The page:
Maharashtra’s Bahujan Dashratra

The decision to celebrate Dashratra fest was taken by Maratha Sewa Sangh in the year 2000. The festival is celebrated at Sindhkhed in the northern hilly Buldhana district of Maharashtra. The festival aims at women’s empowerment by recalling the contribution of the Bahujan women who battled against social dogma and the Brahmanical system

Very few residents of the Hindi belt know that just like the Navratra festival, a Dashratra festival is celebrated in Maharashtra from 3 to 12 January every year.

The decision to celebrate Dashratra fest was taken by Maratha Sewa Sangh in the year 2000. The festival is celebrated at Sindhkhed in the northern hilly Buldhana district of Maharashtra. The festival aims at women’s empowerment by recalling the contribution of the Bahujan women who battled against social dogma and the Brahmanical system.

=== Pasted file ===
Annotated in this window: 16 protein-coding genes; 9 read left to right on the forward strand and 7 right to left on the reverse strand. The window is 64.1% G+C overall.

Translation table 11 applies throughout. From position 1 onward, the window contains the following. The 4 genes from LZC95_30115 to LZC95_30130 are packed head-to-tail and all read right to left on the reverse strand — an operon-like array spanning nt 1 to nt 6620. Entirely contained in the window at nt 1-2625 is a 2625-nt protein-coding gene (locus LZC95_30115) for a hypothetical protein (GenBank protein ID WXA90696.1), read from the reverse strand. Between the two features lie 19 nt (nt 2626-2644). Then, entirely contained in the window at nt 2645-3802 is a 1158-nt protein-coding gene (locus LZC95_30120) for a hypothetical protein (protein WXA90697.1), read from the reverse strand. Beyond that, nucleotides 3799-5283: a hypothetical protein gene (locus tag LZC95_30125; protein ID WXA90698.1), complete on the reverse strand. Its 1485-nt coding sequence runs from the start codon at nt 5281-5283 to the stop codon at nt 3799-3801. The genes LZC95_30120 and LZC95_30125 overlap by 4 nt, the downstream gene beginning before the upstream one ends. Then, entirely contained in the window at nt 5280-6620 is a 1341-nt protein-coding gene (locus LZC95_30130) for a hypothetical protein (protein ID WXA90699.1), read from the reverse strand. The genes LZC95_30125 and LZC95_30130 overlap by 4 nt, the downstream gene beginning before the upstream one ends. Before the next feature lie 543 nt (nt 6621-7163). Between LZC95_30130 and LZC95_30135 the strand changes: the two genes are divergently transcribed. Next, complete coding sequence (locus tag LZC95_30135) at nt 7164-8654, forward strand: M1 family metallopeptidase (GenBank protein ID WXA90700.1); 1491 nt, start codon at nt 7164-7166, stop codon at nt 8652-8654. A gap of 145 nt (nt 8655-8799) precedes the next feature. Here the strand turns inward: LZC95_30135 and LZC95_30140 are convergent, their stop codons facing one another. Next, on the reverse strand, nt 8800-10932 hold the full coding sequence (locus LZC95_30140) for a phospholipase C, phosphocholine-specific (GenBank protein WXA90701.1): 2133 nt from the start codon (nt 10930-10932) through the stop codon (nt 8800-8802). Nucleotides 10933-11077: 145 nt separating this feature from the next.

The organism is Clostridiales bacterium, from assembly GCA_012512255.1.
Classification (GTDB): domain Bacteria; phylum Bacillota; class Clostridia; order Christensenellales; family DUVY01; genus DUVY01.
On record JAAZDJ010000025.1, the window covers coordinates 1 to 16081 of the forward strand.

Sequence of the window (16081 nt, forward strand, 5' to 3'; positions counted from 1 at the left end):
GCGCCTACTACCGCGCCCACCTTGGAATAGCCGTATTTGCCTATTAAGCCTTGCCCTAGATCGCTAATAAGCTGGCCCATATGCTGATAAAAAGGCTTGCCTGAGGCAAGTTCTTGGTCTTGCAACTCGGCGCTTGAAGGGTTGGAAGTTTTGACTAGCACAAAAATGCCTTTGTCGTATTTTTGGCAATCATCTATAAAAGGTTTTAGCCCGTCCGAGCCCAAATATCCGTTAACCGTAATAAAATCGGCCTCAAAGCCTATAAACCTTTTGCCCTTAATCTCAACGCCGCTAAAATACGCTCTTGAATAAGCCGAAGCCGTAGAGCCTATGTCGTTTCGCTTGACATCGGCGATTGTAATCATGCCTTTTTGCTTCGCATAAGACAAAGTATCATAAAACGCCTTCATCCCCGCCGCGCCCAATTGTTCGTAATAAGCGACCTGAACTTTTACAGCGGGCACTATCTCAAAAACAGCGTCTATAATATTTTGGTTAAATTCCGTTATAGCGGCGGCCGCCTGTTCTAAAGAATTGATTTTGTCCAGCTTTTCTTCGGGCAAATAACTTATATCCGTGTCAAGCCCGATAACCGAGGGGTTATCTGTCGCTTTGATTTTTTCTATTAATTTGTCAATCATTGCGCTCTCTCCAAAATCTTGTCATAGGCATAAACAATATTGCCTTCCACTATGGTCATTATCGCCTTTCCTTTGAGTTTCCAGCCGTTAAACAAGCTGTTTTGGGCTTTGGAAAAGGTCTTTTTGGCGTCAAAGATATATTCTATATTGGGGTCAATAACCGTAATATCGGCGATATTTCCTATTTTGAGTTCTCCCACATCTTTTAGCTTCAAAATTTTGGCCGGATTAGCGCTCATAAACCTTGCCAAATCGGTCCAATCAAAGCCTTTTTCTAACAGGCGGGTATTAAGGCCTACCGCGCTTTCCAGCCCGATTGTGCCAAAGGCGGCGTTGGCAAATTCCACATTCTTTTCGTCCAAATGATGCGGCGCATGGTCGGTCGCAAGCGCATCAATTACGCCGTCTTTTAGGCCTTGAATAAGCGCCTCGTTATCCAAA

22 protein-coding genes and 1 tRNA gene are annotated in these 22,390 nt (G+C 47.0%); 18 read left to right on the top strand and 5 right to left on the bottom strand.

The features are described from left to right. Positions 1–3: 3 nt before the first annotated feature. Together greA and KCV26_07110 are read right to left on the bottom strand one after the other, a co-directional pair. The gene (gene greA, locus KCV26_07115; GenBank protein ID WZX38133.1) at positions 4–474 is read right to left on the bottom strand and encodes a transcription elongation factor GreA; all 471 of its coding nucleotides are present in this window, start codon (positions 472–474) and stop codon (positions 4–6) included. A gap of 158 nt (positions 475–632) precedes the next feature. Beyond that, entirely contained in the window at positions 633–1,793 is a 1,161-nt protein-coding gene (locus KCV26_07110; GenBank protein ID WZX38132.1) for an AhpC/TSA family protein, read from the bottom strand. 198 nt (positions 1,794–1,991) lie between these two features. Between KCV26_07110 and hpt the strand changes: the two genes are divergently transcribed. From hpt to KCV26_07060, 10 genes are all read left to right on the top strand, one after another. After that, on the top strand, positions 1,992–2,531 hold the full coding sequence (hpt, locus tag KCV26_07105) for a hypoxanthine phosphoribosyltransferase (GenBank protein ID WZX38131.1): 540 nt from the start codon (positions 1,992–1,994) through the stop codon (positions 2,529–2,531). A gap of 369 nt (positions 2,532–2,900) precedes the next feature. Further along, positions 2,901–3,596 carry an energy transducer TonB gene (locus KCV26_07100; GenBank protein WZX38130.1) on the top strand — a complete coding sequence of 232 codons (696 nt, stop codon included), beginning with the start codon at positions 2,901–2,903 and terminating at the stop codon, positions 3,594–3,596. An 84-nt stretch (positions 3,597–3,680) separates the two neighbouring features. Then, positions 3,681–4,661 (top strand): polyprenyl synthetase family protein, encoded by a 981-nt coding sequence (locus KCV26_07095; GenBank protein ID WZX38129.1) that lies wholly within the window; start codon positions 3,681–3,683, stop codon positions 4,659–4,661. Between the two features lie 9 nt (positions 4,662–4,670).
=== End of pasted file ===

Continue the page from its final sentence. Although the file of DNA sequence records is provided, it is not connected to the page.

Sudhir Gire, executive member of the Maharashtra state Maratha Sewa Sangh and secretary of its Wardha district unit says, “We have been celebrating Women’s Day on 3 January [Savitribai Phule jayanti] instead of on 8 March, which is the International Women’s Day. We have been trying to project Bahujan women leaders as ideals. We celebrate the birth anniversaries of Fatima Bi (1 January), Tano Bai Birje (6 January), Mukta Salve, the first Dalit woman student of Savitribai Phule and Dr Sarojini Babar, a Marathi language and folk culture scholar (7 January) and Shivaji’s mother, Jija Mata (12 January). They all are remembered in the Dashratra festival, held from 3 to 12 January through various programmes.”

Evidently, this fest is a revolutionary social and cultural phenomenon. It replaces the imaginary symbols of women’s empowerment with the real ones, besides, of course, putting a stop to ‘celebration of massacres’. Estimates suggest that around 7 to 8 lakh people gather at Sindhkhed to celebrate the festival. Over the last couple of years, the celebration of ‘Dashratra’ festival has spread to many other cities of Maharashtra as well.

Published in the October 2014 issue of the Forward Press magazine


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